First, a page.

history

Posted in Art, Scholarship

Global Pathways through Medieval Manuscripts and the Modern Museum

Global inspiration from the Getty permanent collection.
Global inspiration from the Getty permanent collection.

Contextualizing early book arts in world history. More»

Also tagged , , , Leave a comment
Posted in Getty Research Institute, Prints and Drawings

Royal Cavities: The Bitter Implications of Sugar Consumption in Early Modern Europe

Dentist / Jan van der Bruggen
Rijksmuseum, Amsterdam

The sweet tooth of European royalty and its rotten consequences. More»

Also tagged , 1 Response
Posted in Ancient World, Getty Villa, Getty360

What Does the Acropolis Mean? A Conversation with Thomas Gallant

The Parthenon / Edward Dodwell
The Packard Humanities Institute

The Athenian monument as structure and symbol. More»

Also tagged , , Leave a comment
Posted in Ancient World, Exhibitions and Installations, Getty Villa

“A Great Passion for Old Stones and Walls”

erechtheion

Snapshots of Greece’s ancient monuments from an era before photography. More»

Also tagged , Leave a comment
Posted in Ancient World, Antiquities, Getty Villa

No Pain, No Rogaine: Hair Loss and Hairstyle in Ancient Rome

Bust of a Flavian Woman / Roman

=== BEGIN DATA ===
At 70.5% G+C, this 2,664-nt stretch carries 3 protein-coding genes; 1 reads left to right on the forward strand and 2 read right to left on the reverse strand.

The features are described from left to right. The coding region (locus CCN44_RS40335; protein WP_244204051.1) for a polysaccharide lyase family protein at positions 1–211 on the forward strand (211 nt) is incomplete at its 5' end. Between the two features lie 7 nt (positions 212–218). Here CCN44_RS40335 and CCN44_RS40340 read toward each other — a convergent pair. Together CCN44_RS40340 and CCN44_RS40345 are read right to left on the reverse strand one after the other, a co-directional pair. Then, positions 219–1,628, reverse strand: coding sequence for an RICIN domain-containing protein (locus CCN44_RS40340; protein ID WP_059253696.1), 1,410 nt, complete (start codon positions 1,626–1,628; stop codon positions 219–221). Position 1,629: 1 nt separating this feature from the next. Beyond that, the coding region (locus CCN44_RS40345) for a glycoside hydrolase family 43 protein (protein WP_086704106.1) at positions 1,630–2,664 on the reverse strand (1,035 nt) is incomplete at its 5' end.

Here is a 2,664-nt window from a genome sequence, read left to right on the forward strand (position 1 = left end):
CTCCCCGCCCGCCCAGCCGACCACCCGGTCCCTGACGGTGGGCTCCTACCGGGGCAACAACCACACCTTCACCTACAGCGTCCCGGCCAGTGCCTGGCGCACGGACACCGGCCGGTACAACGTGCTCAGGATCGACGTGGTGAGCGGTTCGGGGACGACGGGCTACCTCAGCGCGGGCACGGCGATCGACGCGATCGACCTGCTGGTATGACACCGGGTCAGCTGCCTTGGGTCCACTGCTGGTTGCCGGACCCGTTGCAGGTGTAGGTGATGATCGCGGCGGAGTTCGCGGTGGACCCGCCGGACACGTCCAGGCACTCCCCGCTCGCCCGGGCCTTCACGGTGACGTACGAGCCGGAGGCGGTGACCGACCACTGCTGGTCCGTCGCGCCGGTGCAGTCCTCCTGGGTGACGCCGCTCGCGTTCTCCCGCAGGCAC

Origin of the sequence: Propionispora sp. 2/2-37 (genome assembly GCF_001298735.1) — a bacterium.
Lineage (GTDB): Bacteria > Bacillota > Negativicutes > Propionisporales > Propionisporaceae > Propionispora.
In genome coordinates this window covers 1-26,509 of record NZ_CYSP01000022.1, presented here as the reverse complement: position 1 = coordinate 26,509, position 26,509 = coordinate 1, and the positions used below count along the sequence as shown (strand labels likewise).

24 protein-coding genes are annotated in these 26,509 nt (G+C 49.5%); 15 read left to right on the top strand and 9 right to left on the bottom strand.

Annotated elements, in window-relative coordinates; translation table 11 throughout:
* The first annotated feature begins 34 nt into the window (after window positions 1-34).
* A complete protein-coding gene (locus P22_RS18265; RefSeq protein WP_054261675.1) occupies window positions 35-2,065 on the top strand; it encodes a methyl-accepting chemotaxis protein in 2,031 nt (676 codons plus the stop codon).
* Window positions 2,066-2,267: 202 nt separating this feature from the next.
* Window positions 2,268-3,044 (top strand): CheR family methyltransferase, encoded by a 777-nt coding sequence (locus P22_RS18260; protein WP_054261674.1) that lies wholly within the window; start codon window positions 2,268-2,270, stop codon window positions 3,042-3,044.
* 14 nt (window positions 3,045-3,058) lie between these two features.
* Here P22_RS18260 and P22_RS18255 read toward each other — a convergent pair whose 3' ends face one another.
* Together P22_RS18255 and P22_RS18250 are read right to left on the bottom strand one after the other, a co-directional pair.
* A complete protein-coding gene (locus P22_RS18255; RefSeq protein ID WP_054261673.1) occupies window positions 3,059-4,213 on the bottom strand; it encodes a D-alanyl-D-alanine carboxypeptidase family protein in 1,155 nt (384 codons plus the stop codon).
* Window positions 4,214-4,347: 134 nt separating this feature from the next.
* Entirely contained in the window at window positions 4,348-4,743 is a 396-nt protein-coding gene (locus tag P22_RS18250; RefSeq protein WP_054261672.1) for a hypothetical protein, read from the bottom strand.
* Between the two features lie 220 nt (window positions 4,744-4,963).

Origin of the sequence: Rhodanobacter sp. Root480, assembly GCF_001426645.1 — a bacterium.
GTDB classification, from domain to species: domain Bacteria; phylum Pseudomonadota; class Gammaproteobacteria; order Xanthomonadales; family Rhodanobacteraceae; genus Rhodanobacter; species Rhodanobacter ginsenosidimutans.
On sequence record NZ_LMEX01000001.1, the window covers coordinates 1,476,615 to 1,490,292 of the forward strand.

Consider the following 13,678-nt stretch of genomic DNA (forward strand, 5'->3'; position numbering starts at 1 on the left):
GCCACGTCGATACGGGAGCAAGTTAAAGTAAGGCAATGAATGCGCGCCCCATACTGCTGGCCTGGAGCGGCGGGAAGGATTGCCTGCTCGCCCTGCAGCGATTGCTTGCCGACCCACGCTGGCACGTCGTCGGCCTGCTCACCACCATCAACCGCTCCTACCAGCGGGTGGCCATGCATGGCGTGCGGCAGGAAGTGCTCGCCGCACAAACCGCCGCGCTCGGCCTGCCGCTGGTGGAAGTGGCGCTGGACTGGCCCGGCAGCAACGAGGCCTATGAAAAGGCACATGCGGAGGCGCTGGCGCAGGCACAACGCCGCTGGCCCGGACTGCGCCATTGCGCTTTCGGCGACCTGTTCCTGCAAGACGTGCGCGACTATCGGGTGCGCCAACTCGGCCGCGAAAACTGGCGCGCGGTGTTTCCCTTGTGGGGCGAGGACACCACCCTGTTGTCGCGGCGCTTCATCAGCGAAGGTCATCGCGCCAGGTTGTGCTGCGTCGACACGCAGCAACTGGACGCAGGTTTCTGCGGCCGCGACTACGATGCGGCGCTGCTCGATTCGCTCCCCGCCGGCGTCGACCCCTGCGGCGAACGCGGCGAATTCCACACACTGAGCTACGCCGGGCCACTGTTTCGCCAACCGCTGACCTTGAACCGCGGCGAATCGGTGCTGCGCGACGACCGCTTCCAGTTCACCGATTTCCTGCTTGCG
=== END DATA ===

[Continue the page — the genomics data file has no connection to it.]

Bust of a Flavian Woman, Roman, late 1st century. Marble, 26 ¾ in. high. The J. Paul Getty Museum, 73.AA.13

Hairy adventures of the ancient Romans. More»

Also tagged , , , 3 Responses
Posted in Getty Research Institute, Prints and Drawings

Roasting the Sun King

The Admiral of France, De France Admiraal / unknown artist
Bibliothèque nationale de France

Propaganda against Louis XIV cleverly appropriated his own symbols of power. More»

Also tagged , , 1 Response
Posted in Ancient World, Antiquities, Getty360

Vinum, Vidi, Vici

Amphorae excavated at Lattes, France
Photo: Michael Dietler

How did wine first come to France? More»

Also tagged , 1 Response
Posted in J. Paul Getty Museum, Sculpture and Decorative Arts

Froth and Folly: Nobility and Perfumery at the Court of Versailles

Potpourri holder once owned by Madame de Pompadour